San Francisco, Fall 2011
Health 2.0 San Francisco Fall 2011 Code-a-Thon
$13,000 to be offered in prizes for best projects
Date: Saturday, September 24th and Sunday, September 25th
Location: pariSoma Innovation Loft, 169 11th Street (at Natoma), San Francisco (map)
Please join us for a special 2-day code-a-thon running the weekend before our flagship fall conference. We expect to put on our largest code-a-thon ever with innovators from throughout the Bay Area joining us for an intense and enjoyable weekend of hacking, developing and creating. We will be featuring a number of excellent tech talks from our invited speakers who will talk about cutting edge issues in technology. The event culminates in an all-star judging session with the best creations taking home a cash prize!
HOW DO I REGISTER?
Registration is FREE, but you must sign up so we can save a sandwich and a seat for you! You can register HERE.
WILL THERE BE FOOD?
We will provide you with fuel all day. Just bring yourself, your laptops and your brainpower.
HOW DO I GET THERE?
The event will be at the pariSoma innovation loft, located 169 11th Street (at Natoma st.) in San Francisco, California.
- Parking: On street. Parking meters are free on Sunday.
- Public transit: many Muni busses run by and we are blocks from Van Ness Station (muni/metro) and Civic Center Station (muni/metro and BART).
- Novartis (Offering a $3,000 Challenge – See below)
- Joris Vandam, Novartis
- Will Barkis, National Science Foundation (US Ignite Project)
- Lew Altman, HIE
- Mat Trudel, Massive Health (Mobile API Project)
- Jan Gurley
- Jun Yamadera, Eyes.Japan (Health20API)
- Chris C. Haffer
- 11:00-11:15 – Introduction, Breakfast and Opening Talks from Health 2.0 team
- 11:15-11:30 – Novartis Challenge (Joris VanDam)
- 11:30-11:45 – i2 Challenge (Matthew/Indu/Deb)
- 11:45 – Team Proposals
- 12:30 – Lunch
- 12:30 – 8:00 PM – Build!
- 12:30-12:45 – Tech Talk, Joris VanDam, Novartis
- 1:00-1:15 – Matthew 101 Presentation
- 1:15-1:30 – Marco 101 Presentation
- 1:30-1:45 – Tech Talk, Will Barkis, NSF
- 1:45-2:00 – Tech Talk, Lew Altman, HIE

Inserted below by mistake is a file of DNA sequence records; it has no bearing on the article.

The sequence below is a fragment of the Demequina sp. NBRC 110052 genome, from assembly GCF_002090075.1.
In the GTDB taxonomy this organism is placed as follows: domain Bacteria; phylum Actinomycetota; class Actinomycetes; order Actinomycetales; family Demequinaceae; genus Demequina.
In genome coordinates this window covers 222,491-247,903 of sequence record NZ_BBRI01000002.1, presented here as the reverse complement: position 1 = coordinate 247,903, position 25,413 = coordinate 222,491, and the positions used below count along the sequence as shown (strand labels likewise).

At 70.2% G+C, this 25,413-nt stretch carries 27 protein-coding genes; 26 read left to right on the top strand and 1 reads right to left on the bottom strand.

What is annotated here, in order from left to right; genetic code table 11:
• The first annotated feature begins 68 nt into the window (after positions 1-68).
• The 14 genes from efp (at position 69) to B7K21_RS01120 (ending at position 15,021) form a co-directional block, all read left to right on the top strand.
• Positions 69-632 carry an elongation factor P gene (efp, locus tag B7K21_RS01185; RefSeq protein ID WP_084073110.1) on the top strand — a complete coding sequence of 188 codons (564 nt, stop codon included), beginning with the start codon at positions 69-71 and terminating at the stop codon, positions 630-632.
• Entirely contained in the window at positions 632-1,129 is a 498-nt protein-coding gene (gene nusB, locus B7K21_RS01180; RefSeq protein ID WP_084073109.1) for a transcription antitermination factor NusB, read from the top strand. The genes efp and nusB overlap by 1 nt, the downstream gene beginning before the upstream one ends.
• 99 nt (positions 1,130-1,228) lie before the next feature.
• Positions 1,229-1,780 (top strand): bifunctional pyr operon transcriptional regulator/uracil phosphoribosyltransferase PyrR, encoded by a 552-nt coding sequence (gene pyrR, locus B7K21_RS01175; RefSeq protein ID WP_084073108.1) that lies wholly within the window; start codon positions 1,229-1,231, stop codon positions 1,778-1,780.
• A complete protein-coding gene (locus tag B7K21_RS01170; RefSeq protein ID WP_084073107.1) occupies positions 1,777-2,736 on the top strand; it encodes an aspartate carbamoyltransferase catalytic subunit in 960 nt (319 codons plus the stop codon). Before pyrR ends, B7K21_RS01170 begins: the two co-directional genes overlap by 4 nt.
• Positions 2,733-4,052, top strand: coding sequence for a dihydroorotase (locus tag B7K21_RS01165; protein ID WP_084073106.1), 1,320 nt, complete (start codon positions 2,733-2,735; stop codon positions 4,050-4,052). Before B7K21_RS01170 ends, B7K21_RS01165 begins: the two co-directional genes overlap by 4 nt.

- 2:30-2:45 – Tech Talk, Mat Trudel, Massive
- 2:45-3:00 – Jan Gurley
- 3:30-3:45 – Jun Yamadera, eyes.Japan
- 3:45-4:00 – Tech Talk, Chris C. Haffer
- 6:30 – Dinner
- 8:00 – Head out for drinks
- 9 am – Coding begins again
- 3 pm – Final Presentations
- 5 pm – Winners announced and reception
Description of the Novartis Challenge – Offering A Separate $3,000 Prize
Doctors, patients, and health care organizations are all starting to use a new generation of online and mobile technologies (“Apps”) which are fundamentally changing the way health care works. What we would like to learn, is what Apps could be developed for the patients and physicians that use our products – and whether we could stimulate the development of such Apps by providing easy access to information about our products. To that end, we will take a standard and publicly available product label for one of our drugs and make the data from that product label available through an online interface. Our challenge will be to develop Apps that use this product data to support the patients and physicians that use our drug, and ultimately to thereby improve the outcome of their treatment. You could think of, e.g., information about side effects, about dosage, about drug interactions, when and how to take the drugs, … – we will leave that up to the creativity of the participating teams!
There already exists documented evidence in particular disease areas that the use of such Apps improves treatment outcomes of patients. We have a vested interest in improving treatment outcomes of patients using our products – as that reinforces the market positioning of our drugs. Yet short of developing such Apps ourselves, which we don’t think is our core business, we would like to test whether we can stimulate the development of such Apps by providing better access to the data that we hold. In initial conversations with leading Academia, this strategy has been well received and highly praised.
Over and above the direct benefit to patient health outcomes, the use of such Apps can also generate valuable data to fuel our research in personalized medicine. Initial research has shown that if such Apps were to have a button that said “donate my (anonymous) health data to research”, that 80%-90% of patients would press that button without hesitation. This has tremendous potential for accelerating if not transforming various stages of research and development into personalized treatment solutions.
In short, we have many and compelling reasons to stimulate the use of Apps by the patients and physicians that use our products. And we believe that the sponsorship of this Development Challenge will provide valuable insights and feedback from the market how we can play a role in supporting that.